Agostino, Paul

, of Valerano, an eminent musician, was born in 1593, and was the scholar of Bernardo Nanini, and successor to Soriano in the pontifical chapel. Antinio Liberati speaks of him as one of the most scientific and ingenious composers of his time, in every species of music then cultivated; and adds, that when he was master of the chapel of St. Peter’s church at Rome, he astonished the musical world with his productions for four, six, and eight choirs or choruses; some of which might be sung in four or six parts only, without diminishing or enervating the harmony. Father Martini, who bears testimony to the truth of this eulogium, has inserted an Agnus Dei, in eight parts, of this composer, which is truly a curious production, three different canons being carried on at the same time, in so clear and natural a manner, both as to melody and harmony, that this learned father, who had been long exercised in such arduous enterprizes, speaks of it as one of the greatest efforts of genius and learning in this most difficult kind of composition. Agostino died in 1629, in the prime of life. 2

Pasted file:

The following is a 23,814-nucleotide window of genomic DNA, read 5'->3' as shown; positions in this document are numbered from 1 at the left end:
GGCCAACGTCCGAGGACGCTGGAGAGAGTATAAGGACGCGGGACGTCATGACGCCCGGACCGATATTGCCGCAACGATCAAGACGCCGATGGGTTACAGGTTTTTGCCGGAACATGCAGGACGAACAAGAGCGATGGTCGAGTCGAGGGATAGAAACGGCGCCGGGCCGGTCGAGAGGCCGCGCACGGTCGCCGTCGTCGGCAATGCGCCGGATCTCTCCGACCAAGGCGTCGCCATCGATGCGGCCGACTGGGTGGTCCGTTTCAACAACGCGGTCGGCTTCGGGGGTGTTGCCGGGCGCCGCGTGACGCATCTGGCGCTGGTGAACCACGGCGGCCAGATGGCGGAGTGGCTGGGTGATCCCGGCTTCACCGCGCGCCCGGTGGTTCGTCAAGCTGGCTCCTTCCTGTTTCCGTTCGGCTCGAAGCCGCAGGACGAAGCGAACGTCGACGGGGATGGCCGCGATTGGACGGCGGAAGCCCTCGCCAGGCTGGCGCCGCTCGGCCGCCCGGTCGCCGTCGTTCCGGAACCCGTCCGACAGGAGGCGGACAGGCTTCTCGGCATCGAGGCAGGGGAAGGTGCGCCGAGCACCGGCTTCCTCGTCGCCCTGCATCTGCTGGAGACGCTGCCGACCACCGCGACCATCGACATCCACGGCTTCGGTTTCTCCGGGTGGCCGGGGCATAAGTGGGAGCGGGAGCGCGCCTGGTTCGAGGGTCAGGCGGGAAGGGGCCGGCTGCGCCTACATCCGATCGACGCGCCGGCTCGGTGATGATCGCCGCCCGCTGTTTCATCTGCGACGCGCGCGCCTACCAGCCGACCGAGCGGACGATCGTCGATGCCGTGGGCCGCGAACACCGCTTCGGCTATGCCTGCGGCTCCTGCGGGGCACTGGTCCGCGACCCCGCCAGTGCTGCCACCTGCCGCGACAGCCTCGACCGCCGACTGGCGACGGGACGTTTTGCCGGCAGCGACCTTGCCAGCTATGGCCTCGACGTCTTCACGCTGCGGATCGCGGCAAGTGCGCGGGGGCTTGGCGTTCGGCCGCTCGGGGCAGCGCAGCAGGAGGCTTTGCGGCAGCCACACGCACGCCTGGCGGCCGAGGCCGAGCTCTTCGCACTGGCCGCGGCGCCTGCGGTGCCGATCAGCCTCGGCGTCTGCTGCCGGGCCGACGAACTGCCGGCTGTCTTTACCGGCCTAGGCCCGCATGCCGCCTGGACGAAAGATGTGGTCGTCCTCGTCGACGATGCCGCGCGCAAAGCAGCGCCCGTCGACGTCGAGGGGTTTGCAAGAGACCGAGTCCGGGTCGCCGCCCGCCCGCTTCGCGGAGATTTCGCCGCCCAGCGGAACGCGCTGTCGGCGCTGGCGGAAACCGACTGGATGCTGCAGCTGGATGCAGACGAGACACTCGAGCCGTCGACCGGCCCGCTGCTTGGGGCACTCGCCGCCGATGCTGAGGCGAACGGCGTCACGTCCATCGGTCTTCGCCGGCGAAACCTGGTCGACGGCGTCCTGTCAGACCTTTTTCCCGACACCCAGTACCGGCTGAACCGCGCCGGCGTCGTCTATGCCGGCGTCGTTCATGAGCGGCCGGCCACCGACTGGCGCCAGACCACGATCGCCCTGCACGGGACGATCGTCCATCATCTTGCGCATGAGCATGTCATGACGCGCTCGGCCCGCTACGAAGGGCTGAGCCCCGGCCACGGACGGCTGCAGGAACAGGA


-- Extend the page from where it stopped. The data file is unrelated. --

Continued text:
Burney’s Hist, of Music, vol. III. Biograpbie Universelle,